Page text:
Back to Top Skip to main content

Stroke prevention awareness

Stroke prevention awareness graphic (U.S. Air Force graphic) Stroke prevention awareness graphic (U.S. Air Force graphic)

Recommended Content:

Preventive Health

WRIGHT PATTERSON AIR FORCE BASE, Ohio —  Stroke is the leading cause of serious, long-term adult disability in the United States. The effects of a stroke range from mild to severe and can include paralysis, problems with thinking, difficulty with speaking, and emotional problems.

According to the National Institutes of Health, each year nearly 800,000 Americans experience a new or recurrent stroke. Approximately 610,000 of these are first attacks, and 185,000 are recurrent attacks. Stroke is the fifth leading cause of death in the US, killing nearly 133,000 people a year and accounting for one of every 19 deaths. Nearly three-quarters of all strokes occur in people over the age of 65 and the risk of having stroke more than doubles each decade after the age of 55.

Americans have shown that stroke is preventable and treatable. In recent years, a better understanding of the causes of stroke has helped Americans make lifestyle changes that have cut the stroke death rate nearly in half.

To protect yourself and your loved ones from the serious effects of stroke:
• Learn your risk factors
• Reduce your risk factors
• Learn the warning signs of stroke
• Know what to do if you notice the warning signs

This question and answer guide from NIH explains stroke, stroke causes and symptoms, and how to reduce your risk of a stroke.

What is a stroke?

A stroke occurs when a blood vessel that carries oxygen and nutrients to the brain is either blocked by a clot or bursts. Brain cells in the immediate area begin to die because they stop getting the oxygen and nutrients they need to function.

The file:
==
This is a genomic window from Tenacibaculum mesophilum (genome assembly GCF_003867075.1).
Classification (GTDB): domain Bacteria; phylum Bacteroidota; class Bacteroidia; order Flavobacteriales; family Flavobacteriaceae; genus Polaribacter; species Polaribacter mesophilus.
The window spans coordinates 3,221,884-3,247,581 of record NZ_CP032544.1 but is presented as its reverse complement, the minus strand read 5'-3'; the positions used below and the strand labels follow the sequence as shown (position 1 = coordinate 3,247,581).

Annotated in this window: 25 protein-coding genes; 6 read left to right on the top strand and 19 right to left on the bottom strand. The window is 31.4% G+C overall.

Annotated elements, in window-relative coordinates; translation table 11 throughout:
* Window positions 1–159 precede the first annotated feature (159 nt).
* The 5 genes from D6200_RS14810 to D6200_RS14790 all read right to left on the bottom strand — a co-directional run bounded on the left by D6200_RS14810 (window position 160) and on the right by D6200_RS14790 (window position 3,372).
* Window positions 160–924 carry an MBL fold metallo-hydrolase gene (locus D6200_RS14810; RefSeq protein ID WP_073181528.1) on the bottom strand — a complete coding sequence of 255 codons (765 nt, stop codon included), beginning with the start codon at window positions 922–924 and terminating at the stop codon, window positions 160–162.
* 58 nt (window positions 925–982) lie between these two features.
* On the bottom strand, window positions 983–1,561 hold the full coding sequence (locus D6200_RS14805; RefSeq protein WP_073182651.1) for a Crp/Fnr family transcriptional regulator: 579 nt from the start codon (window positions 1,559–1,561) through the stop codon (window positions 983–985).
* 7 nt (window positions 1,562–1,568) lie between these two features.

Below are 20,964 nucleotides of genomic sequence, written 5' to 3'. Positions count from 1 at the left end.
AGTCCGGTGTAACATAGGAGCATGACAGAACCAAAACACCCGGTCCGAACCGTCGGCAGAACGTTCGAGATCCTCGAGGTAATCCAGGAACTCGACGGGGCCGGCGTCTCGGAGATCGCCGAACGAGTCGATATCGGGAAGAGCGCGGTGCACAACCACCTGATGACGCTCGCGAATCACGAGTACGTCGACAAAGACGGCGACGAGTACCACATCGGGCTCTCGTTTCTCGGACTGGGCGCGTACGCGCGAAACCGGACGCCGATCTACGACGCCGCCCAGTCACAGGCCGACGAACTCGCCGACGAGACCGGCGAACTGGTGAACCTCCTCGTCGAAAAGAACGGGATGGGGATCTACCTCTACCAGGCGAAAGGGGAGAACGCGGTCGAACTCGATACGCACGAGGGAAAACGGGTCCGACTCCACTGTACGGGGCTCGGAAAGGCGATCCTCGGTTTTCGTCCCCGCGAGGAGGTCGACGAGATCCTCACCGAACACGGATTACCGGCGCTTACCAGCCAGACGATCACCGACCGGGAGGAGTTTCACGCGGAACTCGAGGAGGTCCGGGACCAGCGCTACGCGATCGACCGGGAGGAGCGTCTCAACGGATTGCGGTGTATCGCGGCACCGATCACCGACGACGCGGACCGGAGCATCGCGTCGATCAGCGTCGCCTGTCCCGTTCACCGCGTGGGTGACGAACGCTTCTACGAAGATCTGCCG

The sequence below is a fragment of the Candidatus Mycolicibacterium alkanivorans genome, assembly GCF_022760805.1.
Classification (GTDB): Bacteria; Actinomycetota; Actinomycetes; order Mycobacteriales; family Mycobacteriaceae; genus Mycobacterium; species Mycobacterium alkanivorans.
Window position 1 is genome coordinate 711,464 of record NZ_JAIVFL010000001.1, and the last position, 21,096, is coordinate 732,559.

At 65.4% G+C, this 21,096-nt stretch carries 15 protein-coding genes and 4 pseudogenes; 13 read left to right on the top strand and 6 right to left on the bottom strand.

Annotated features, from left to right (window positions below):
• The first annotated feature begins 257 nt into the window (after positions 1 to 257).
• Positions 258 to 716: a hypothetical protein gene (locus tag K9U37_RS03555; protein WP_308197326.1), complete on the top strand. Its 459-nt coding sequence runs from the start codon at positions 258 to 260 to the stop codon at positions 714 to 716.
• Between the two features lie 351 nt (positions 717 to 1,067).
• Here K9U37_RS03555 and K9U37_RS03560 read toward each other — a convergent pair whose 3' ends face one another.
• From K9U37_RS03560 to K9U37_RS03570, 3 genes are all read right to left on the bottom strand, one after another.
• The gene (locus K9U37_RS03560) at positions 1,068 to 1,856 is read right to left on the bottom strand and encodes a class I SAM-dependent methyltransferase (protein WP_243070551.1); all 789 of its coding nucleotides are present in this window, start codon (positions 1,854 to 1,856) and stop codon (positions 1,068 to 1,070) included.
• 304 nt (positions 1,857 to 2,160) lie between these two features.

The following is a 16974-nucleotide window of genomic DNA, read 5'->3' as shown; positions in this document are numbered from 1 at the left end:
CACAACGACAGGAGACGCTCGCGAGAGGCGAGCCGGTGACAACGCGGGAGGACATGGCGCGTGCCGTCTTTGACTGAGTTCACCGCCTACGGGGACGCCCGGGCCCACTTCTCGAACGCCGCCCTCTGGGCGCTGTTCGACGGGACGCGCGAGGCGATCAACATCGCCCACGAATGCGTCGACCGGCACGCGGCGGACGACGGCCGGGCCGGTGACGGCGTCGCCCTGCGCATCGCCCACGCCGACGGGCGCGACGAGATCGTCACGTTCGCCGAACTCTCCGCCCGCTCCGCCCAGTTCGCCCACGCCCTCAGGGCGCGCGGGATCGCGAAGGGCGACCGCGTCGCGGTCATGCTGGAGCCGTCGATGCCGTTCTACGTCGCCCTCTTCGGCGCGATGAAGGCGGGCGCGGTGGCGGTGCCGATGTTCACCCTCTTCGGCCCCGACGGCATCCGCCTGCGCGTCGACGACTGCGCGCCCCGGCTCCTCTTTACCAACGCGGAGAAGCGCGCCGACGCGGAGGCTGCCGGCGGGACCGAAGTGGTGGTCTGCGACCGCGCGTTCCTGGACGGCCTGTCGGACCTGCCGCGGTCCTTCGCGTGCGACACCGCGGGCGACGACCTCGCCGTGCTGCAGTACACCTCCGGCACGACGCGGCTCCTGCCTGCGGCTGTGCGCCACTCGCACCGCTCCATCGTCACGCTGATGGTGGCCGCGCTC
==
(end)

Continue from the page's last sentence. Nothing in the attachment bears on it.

What causes a stroke?

A blockage of a blood vessel in the brain or neck, called an ischemic stroke, is the most frequent cause of stroke and is responsible for about 80 percent of strokes. When a weakened blood vessel ruptures and spills into brain tissue, it’s called a hemorrhagic stroke. The most common cause for the rupture is uncontrolled hypertension or high blood pressure.

What is a TIA?

A transient ischemic attack is considered a “warning stroke.” A TIA is a type of stroke where the stroke symptoms last only a few minutes and generally stop. A TIA is a serious medical event that needs prompt medical attention.

What are the symptoms of a stroke?

• Sudden numbness or weakness of the face, arm, or leg, especially on one side of the body
• Sudden confusion, trouble speaking or understanding speech
• Sudden trouble seeing in one or both eyes
• Sudden trouble walking, dizziness, loss of balance or coordination
• Sudden severe headache with no known cause

What should you do if a stroke occurs?

If you believe you are having a stroke, or someone you know is having a stroke – Call 911 immediately. Making the decision to call for medical help can make the difference in avoiding a lifelong disability.

How can I reduce my risk of stroke?